With pitchers and catchers packing their bags for the start of training camp, the 2010 Fantasy baseball season is fast-approaching.
This is a season typically reserved for only the serious fantasy-sports participants because of the daily grind managers must endure compared to the cakewalk otherwise known as Fantasy Football.
I thought I would point out a handful of pitchers who are likely to be bypassed as the normal foundations of managers’ rotations. Any manager building a team with plans of any of these guys being the Ace of their staff are eternal optimists. In fact, these players probably won’t be selected with the intention of filling the number two or even number three slots for the SP portion of their team.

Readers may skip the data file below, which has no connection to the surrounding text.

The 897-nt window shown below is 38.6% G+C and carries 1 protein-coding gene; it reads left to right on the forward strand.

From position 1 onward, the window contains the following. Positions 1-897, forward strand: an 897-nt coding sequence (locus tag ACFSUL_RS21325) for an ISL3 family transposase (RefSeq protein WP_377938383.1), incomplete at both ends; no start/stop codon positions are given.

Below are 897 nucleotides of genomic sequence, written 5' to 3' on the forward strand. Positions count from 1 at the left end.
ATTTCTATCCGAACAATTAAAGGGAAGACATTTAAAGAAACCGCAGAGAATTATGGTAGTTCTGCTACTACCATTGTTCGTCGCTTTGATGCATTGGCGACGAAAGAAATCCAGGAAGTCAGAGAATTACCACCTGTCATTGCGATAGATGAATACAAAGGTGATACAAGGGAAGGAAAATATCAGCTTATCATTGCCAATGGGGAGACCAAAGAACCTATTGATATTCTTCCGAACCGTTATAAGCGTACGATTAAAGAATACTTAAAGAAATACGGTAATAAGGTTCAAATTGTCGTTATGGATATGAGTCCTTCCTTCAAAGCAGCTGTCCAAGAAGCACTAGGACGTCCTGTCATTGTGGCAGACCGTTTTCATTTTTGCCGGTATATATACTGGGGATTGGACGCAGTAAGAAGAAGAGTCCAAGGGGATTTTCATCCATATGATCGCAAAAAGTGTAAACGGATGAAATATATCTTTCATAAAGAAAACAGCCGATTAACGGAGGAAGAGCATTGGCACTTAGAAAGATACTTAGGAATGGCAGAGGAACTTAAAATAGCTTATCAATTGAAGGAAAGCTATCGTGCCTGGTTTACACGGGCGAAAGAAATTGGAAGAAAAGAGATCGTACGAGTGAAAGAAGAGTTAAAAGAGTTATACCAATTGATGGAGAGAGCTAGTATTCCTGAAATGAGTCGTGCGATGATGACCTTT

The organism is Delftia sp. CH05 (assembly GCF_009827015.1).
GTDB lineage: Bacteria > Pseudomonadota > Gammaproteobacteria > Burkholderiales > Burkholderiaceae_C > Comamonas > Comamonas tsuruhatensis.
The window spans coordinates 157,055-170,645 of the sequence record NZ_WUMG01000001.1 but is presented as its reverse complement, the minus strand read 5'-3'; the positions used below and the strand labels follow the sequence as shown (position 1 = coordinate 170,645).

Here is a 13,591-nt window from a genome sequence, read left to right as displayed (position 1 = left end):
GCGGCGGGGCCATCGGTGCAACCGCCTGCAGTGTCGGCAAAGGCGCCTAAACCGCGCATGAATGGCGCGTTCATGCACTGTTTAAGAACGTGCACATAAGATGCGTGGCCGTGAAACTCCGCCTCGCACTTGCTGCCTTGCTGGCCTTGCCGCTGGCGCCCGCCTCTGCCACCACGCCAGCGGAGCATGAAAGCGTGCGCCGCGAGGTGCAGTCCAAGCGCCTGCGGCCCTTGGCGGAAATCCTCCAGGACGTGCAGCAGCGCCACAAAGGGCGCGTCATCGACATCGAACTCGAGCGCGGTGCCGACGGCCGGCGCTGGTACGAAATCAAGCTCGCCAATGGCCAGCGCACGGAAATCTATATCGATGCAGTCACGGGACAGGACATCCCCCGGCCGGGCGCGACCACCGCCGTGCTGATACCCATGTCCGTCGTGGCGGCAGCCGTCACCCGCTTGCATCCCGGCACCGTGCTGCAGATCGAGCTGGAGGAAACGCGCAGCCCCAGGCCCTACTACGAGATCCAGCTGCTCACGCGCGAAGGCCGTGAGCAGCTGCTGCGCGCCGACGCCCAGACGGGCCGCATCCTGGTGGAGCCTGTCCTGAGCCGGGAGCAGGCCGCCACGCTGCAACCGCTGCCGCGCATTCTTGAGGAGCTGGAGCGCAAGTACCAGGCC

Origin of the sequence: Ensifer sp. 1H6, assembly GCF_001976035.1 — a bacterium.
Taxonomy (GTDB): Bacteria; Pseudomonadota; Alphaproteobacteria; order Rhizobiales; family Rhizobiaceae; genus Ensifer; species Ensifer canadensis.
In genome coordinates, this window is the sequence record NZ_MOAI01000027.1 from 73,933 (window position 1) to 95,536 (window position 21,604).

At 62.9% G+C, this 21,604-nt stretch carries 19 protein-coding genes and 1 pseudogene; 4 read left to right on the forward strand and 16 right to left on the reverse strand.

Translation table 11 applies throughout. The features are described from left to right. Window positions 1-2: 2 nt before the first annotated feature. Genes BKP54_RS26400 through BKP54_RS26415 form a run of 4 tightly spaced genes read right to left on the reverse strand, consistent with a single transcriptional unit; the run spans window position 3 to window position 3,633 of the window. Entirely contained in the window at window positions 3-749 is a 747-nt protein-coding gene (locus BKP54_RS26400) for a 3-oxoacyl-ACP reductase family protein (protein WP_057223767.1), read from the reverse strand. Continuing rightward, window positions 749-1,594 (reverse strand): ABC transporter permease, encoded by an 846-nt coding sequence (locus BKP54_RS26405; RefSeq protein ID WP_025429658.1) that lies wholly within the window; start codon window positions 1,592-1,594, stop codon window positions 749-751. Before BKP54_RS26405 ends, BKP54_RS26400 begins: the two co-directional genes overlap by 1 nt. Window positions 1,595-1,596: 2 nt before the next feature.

I’m hesitant to refer to these players as “sleepers” but more as back-of-the-rotation “breakout” candidates age 25 and younger.
Baltimore and Florida each feature a pair of young pitchers that made the list...
Billy Beane loves bargain-hunting. He thinks he may have found an undervalued gem in the left-handed Gonzalez.
Besides the fact he offers Manager Bob Geren a solid option against predominately right-handed hitting teams. Gonzalez has always featured a good fastball and an even better curve. His bender follows a true 12-to-6 trajectory such as former A’s lefty, Barry Zito.
Every year in the minors he used his deceptive movement to rack up more than a strikeout per inning.
San Diego believes they grabbed quite a prospect from the White Sox in the Jake Peavy trade.
Originally drafted out of the University of San Francisco with the 25th overall pick in the 2007 draft, Poreda is a tall, flame-throwing southpaw capable of flirting with triple digits.